“If the rappers can say it, I don’t understand why we can’t say it,” says a WASP man in the comments section of an online news article.

Cultural appropriation (when facets of an oppressed group’s culture are adapted by the dominant culture, and are essentially stolen from the oppressed group) is nothing new. Recently, Bantu Knots, an African hairstyle popular in the motherland and here in the diaspora, was featured on models in a Marc Jacobs fashion show. Afterwards, not only was he given credit for the centuries-old hairstyle, but they were magically renamed “mini buns.” And in cities everywhere, high-end restaurants on the “urban renewal” bus have taken slavery-era black/ modern-day soul food staples like chitlins, collard greens and other dishes as their own. Not only have these luxury eateries detached these foods from their cultural significance (slaves eating these foods because they were easy to access, simply because they were the scraps “massa” didn’t want – and turning them into delicious, filling meals for their families), but they have also attached a heavy price tag to them, claiming another culture’s food as their own and making a profit. Native American headdresses stripped of their meanings for fashion, large numbers of awards in rap and hip-hop (two music genres rooted in African story-telling and the African-American experience)  being given to people who don’t represent its cultural context and Halloween costumes trivializing cultural-historical figures (Middle Eastern princesses, East Asian warriors, etc.) are some other examples of cultural appropriation.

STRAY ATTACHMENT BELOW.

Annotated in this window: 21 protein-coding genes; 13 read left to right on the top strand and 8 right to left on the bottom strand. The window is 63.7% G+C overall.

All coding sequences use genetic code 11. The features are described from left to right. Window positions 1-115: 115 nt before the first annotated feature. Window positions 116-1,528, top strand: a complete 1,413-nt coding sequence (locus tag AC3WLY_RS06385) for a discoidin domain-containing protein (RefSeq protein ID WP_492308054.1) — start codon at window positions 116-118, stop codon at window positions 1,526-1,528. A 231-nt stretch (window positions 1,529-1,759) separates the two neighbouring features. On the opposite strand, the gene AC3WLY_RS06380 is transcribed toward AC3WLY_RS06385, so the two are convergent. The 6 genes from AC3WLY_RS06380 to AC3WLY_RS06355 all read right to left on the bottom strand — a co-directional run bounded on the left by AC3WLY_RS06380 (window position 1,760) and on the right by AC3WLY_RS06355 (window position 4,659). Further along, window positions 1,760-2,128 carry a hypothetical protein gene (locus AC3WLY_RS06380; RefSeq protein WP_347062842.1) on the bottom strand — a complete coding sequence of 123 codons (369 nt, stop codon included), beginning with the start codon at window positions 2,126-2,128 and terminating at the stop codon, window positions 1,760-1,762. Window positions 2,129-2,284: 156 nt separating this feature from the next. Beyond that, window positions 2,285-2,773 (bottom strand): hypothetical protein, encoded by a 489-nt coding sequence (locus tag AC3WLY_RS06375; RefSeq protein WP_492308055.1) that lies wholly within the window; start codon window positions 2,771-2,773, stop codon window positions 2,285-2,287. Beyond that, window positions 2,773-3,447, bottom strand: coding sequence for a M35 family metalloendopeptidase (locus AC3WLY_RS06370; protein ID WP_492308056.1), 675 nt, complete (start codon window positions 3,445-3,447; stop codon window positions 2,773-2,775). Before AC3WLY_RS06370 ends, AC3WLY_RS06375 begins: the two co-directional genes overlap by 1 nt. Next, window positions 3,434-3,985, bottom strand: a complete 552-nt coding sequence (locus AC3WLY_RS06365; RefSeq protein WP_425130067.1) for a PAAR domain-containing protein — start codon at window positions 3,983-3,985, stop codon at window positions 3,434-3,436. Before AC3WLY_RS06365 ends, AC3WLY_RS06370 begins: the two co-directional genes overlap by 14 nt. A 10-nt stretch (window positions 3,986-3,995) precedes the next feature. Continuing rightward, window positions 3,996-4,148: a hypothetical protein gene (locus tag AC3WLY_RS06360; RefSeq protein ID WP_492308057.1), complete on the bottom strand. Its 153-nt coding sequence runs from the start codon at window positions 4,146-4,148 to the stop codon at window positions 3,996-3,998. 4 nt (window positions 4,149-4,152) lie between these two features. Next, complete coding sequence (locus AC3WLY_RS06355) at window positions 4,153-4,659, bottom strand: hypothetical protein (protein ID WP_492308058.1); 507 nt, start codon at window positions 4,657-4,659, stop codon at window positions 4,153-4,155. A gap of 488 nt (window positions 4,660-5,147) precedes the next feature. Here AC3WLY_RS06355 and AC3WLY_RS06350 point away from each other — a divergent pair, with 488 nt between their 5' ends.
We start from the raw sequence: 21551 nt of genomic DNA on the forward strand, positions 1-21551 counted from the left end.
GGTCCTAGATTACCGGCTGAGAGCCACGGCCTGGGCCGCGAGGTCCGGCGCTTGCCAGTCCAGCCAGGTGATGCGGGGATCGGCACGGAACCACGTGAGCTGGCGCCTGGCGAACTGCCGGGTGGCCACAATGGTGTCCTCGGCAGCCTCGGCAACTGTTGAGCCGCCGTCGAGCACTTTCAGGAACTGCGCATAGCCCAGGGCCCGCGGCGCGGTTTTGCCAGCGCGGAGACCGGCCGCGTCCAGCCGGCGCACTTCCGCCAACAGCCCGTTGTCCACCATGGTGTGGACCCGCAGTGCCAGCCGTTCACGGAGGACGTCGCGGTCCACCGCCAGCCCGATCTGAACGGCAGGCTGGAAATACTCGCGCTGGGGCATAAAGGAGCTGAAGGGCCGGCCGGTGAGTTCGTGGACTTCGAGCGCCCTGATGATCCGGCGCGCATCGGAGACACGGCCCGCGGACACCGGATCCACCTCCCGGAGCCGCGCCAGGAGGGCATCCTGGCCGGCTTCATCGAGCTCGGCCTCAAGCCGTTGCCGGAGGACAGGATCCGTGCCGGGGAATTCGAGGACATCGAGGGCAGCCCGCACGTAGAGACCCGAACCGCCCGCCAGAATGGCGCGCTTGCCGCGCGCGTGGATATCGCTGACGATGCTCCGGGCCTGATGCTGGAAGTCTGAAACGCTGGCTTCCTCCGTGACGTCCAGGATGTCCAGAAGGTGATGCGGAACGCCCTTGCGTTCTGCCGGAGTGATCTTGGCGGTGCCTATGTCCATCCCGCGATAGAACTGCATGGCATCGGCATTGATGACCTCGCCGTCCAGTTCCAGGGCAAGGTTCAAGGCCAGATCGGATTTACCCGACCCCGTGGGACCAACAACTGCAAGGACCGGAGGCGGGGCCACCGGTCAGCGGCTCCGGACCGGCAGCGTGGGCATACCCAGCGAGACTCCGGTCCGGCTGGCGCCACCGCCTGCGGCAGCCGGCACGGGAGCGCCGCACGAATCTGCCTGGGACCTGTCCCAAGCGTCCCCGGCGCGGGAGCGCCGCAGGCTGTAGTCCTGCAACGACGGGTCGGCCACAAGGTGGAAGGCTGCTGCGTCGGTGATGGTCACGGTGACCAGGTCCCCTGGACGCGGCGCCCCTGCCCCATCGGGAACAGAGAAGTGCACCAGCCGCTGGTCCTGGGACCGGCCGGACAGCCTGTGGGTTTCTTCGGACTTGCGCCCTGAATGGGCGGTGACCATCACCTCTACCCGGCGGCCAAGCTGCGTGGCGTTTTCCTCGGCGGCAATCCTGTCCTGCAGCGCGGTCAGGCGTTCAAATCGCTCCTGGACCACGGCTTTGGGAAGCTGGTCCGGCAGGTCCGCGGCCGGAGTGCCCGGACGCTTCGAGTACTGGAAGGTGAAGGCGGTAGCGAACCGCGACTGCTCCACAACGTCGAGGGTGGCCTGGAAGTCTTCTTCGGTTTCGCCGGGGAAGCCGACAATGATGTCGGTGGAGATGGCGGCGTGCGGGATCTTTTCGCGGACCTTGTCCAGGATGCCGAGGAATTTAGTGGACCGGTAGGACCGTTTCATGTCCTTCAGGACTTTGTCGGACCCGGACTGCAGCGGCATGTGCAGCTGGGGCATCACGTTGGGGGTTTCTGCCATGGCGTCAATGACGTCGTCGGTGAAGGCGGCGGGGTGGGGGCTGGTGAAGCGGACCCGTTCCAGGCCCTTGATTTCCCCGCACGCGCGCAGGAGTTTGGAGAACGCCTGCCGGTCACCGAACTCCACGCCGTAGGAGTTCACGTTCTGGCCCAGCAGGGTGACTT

Clothes, fashion, food and music come to mind pretty quickly when thinking of examples of cultural appropriation, but what about words?

Like the N-word.

“If the rappers can say it, I don’t understand why we can’t say it.”

When a friend directed me to the comment thread, I knew what to expect, but I didn’t expect to see an adult ask such a question so honestly, so matter-of-factly. When I saw it, my stomach felt kind of weird – kind of like that feeling I had when I was younger (I was the only person of color in many of my classes) when a fellow classmate would comment on something (most of the time falsely) of African-American culture and add at the end “well my best friend is black” – as if that gives one a stake to some sort of claim…to an entire culture.

The N-word has an interesting history. I’m no historian, but in a nutshell, we can say that the N-word started as a means of oppression toward African slaves in America during the slavery-era. The use of this word, institutional degradation and involuntary servitude were all synonymous. This word was also the powerhouse behind the forced rape of enslaved African women including Mother Africa herself, the senseless killings of enslaved African men, women and children and in general, the dehumanization of all people and things of African descent. Some decades passed and the vile power behind the N-Word remained relatively the same, especially in the Jim Crow South.